- Investing strategy: Betterment invests your money in an automated portfolio comprised of stock and bond ETFs in 12 different asset classes.
- Average annual return over five years: 6.2% per year on a 50% equity portfolio (July 2013 to July 2018).
- Other notable features: Tax-loss harvesting comes standard; active management features for clients with $100,000+ balance; several premium portfolios available.
SoFi Automated Investing — Low costs, great perks
Automated Investing’s main downside is that their portfolios are less customizable than its peers’, with only five different risk levels to choose from, as opposed to at least 10 available from others. SoFi does not offer tax loss harvesting yet, though this may change in the near future.
SoFi Automated Investing’s key attributes:
- Fees: Zero management fee, plus 0.08% avg expense ratio.
- Minimum starting deposit: $1
- Investing strategy: All SoFi Automated Investing portfolios are actively managed. This means that real humans at SoFi decide the makeup of the five model portfolios, which they believe will add value beyond what passive investing offers. SoFi invests your money in one of five portfolios of low-cost ETFs, covering 16 different asset classes. Each of the five portfolios has two versions: one is for taxable accounts and the other for tax-deferred or tax-free accounts, like IRAs and Roth IRAs. SoFi only rebalances portfolios monthly, versus some peers which check for this opportunity daily.
- Average annual return over five years: 6.78% per year on the moderate risk portfolio (60% stocks / 40% bonds).
- Other notable features: Commission-free stock trades in separate Active Investing accounts. SoFi’s combined checking/savings product, SoFi Money, offers 2.25% APY on deposits. Customers must open this account separately.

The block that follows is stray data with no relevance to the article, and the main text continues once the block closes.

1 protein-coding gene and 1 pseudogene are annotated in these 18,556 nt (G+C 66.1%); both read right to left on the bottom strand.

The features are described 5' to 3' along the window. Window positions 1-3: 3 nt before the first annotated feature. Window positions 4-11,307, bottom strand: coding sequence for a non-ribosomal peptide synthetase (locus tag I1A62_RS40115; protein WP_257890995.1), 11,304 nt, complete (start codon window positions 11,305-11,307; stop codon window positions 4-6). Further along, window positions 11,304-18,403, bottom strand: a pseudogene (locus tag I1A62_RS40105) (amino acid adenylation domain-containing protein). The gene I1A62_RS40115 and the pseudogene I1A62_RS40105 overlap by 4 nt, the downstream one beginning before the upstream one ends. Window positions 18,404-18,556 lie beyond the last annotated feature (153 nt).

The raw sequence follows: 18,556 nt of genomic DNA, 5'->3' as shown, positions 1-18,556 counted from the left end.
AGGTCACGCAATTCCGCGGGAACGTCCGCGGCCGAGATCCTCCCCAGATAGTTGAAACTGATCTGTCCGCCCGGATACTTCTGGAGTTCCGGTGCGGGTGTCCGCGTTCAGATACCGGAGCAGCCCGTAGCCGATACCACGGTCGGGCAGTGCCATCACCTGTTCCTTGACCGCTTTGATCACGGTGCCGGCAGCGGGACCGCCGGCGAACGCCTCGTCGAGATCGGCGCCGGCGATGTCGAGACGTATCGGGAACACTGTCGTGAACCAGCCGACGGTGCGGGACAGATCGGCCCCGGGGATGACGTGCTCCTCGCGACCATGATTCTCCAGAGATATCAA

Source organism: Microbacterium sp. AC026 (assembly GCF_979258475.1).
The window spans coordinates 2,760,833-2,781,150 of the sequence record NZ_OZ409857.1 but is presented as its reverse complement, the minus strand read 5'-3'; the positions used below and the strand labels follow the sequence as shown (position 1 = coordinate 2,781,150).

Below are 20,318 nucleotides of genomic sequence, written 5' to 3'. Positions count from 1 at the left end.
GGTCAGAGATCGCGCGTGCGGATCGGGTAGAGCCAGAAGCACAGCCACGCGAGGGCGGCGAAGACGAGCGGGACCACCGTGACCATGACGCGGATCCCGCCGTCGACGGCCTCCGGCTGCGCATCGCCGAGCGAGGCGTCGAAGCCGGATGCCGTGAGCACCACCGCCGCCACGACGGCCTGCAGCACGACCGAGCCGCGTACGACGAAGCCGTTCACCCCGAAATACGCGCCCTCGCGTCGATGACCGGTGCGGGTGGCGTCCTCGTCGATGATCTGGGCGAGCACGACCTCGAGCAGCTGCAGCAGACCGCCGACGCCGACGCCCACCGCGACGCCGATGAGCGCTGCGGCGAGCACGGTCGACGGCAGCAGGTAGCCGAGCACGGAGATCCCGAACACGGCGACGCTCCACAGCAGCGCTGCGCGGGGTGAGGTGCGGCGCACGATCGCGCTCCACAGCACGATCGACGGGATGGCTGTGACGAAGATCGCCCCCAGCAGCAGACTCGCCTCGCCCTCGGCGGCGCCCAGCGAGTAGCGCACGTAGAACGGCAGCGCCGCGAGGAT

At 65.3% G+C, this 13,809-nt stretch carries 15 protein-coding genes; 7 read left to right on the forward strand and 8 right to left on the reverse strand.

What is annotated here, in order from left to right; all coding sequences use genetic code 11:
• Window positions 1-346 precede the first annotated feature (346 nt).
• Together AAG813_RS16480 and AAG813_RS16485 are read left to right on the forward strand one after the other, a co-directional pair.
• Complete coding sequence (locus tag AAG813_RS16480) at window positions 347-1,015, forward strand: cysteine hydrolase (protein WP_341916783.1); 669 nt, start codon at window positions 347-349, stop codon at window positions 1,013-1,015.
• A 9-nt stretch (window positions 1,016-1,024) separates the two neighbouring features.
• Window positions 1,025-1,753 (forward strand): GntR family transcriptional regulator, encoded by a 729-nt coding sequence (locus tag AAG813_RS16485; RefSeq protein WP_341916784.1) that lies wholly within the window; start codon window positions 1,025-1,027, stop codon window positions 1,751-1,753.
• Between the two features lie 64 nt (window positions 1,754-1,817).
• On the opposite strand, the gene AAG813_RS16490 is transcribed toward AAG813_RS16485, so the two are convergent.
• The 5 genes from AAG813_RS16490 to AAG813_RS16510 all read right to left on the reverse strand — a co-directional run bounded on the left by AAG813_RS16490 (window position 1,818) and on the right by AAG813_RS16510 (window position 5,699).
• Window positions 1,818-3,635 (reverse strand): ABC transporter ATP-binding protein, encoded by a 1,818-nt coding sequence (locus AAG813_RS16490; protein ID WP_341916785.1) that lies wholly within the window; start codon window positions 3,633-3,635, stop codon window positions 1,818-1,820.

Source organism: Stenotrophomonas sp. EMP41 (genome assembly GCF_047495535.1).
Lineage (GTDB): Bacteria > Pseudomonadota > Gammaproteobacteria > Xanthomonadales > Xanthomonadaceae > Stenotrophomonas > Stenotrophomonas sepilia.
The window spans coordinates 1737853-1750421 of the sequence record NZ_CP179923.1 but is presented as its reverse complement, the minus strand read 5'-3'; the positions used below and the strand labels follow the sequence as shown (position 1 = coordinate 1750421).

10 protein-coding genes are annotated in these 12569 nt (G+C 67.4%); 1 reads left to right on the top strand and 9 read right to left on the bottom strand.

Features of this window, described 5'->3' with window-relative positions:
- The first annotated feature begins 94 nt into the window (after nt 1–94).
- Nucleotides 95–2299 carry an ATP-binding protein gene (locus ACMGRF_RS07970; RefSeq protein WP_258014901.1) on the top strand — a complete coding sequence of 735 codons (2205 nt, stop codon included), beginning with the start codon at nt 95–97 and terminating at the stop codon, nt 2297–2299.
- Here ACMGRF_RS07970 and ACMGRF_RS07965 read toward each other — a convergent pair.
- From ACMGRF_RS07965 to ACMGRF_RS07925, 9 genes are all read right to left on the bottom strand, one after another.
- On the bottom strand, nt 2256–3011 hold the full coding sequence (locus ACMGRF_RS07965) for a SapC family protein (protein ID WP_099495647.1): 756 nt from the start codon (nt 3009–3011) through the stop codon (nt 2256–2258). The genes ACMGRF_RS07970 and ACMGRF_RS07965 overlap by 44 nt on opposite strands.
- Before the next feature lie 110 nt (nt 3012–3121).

SigFig — Free access to advisors
One of SigFig’s peculiarities is that they do not hold your assets. If you open a new account, SigFig will open an account at TD Ameritrade for you and then manage it. Current TD Ameritrade, Fidelity and Charles Schwab customers can also use SigFig’s robo-advisor services.
The $2,000 minimum deposit may put SigFig out of reach for some, but SigFig is worth a look for investors looking to keep robo-advisor costs low.
SigFig’s key attributes:
- Fees: Zero annual management fee for the first $10,000; management fee rises to 0.25% of assets on balances over $10,000. Average ETF expense ratio of 0.15%, depending on allocation.
- Minimum starting deposit: $2,000
- Investing strategy: SigFig invests your money in an automated portfolio based on how you indicate you want to invest. Each portfolio is made of ETFs from Vanguard, iShares and Schwab, comprising stocks and bonds in nine different asset classes. The specific ETFs SigFig invests in will vary based on whether your account is held at TD Ameritrade, Fidelity, or Schwab.
- Average annual return over five years: 5.45% per year for moderate portfolio (as of 4/24/2019)
Other notable features: SigFig has a free portfolio tracker that allows investors to track their entire portfolio’s performance across multiple brokers.
WiseBanyan — No-frills choice for beginners
WiseBanyan charges premiums for features that come standard with other robo-advisors, including tax loss harvesting (0.24% of assets up to $20/month max), expanded investment options ($3/month) and auto-deposit ($2/month). If you care about these other features, do the math based on your own portfolio size to compare WiseBanyan to its peers.
WiseBanyan’s key attributes:
- Fees: Zero management fee, plus average ETF expense ratio of 0.12%. Premium features carry additional fees and higher expense ratios.
- Minimum starting deposit: $1
- How WiseBanyan invests your money: For basic Core Portfolio users, portfolios comprise ETFs across nine asset classes, with an average expense ratio of 0.03% to 0.69%. If you upgrade to the Portfolio Plus Package, you gain access to 31 total asset classes with exposure to ETFs tracking oil and gas, precious metals and other industries, with an average expense ratio of 0.03% to 0.75%.
- Average annual return over five years: Not provided
- Other notable features: Premium offerings, including tax loss harvesting (0.24% /month up to $20/month max), Fast Money auto-deposit ($2/month) and Portfolio Plus ($3/month).
Acorns — Unique savings functionality
Acorns does not offer tax loss harvesting, joint accounts, or access to financial advisors currently. Still, if you’re looking for an easy way to start investing, give Acorns a shot.
Key attributes of Acorns:
- Fees: $1/month for Acorns Core, plus ETF expense ratios ranging from 0.03% to 0.15%
- Minimum starting deposit: $5
- How Acorns invests your money: Acorns invests your money in one of five automated portfolios— notably, this is a more limited number of portfolios than some other competitors. Each portfolio comprises ETFs across seven asset classes.